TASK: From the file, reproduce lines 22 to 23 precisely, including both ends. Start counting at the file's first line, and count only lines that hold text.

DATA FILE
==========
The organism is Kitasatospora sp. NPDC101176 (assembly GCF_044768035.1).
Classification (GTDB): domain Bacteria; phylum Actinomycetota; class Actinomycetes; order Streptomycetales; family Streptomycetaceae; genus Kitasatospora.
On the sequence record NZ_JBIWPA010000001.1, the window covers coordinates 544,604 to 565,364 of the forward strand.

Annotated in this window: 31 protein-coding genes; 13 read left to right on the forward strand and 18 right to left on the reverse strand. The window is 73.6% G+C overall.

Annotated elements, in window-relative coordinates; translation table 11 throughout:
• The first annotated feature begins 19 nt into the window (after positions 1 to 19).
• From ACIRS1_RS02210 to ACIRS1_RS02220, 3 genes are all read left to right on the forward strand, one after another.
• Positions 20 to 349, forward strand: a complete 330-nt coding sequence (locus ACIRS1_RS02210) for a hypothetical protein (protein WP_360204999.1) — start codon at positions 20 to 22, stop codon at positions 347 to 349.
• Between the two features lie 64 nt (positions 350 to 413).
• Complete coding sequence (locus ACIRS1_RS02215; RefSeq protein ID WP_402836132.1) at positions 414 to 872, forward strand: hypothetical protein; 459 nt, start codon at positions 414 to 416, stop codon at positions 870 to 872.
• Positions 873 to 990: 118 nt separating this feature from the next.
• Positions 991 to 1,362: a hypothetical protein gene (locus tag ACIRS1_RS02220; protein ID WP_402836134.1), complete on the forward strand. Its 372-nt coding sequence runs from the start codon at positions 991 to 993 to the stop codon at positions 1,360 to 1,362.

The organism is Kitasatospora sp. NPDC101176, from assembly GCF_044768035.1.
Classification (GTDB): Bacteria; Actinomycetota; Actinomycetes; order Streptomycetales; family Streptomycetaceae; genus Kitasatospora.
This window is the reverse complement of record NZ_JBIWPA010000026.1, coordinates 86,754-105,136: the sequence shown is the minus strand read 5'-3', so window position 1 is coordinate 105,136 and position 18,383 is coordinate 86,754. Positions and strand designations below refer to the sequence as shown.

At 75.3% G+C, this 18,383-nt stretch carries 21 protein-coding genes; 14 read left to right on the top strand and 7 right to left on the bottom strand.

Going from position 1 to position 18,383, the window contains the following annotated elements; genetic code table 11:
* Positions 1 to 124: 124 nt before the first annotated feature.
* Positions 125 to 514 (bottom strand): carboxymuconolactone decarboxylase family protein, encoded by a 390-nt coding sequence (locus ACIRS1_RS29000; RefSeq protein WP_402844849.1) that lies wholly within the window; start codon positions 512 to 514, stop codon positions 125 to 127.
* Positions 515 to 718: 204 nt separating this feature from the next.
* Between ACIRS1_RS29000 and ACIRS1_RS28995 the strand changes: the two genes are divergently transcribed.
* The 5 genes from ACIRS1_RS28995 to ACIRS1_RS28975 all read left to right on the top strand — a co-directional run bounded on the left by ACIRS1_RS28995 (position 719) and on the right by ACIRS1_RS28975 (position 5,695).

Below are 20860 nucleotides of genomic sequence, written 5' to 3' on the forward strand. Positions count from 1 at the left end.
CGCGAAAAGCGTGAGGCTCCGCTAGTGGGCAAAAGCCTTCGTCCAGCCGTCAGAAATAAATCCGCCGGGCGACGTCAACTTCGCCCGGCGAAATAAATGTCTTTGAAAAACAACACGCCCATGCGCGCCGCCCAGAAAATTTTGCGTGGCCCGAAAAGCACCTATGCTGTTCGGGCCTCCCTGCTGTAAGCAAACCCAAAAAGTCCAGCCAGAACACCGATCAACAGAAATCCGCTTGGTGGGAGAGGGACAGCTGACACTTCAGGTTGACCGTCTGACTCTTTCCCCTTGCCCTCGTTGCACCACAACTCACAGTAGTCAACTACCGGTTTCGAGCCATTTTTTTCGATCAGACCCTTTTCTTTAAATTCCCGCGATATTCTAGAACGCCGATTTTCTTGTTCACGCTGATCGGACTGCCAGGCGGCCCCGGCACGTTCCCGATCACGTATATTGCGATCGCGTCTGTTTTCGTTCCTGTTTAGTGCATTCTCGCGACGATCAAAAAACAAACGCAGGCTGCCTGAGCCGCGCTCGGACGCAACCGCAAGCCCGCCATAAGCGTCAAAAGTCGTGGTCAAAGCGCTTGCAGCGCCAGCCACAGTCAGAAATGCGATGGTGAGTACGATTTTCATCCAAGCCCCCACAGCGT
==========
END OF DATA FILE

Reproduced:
* The 5 genes from ACIRS1_RS28995 to ACIRS1_RS28975 all read left to right on the top strand — a co-directional run bounded on the left by ACIRS1_RS28995 (position 719) and on the right by ACIRS1_RS28975 (position 5,695).

Below are 20860 nucleotides of genomic sequence, written 5' to 3' on the forward strand. Positions count from 1 at the left end.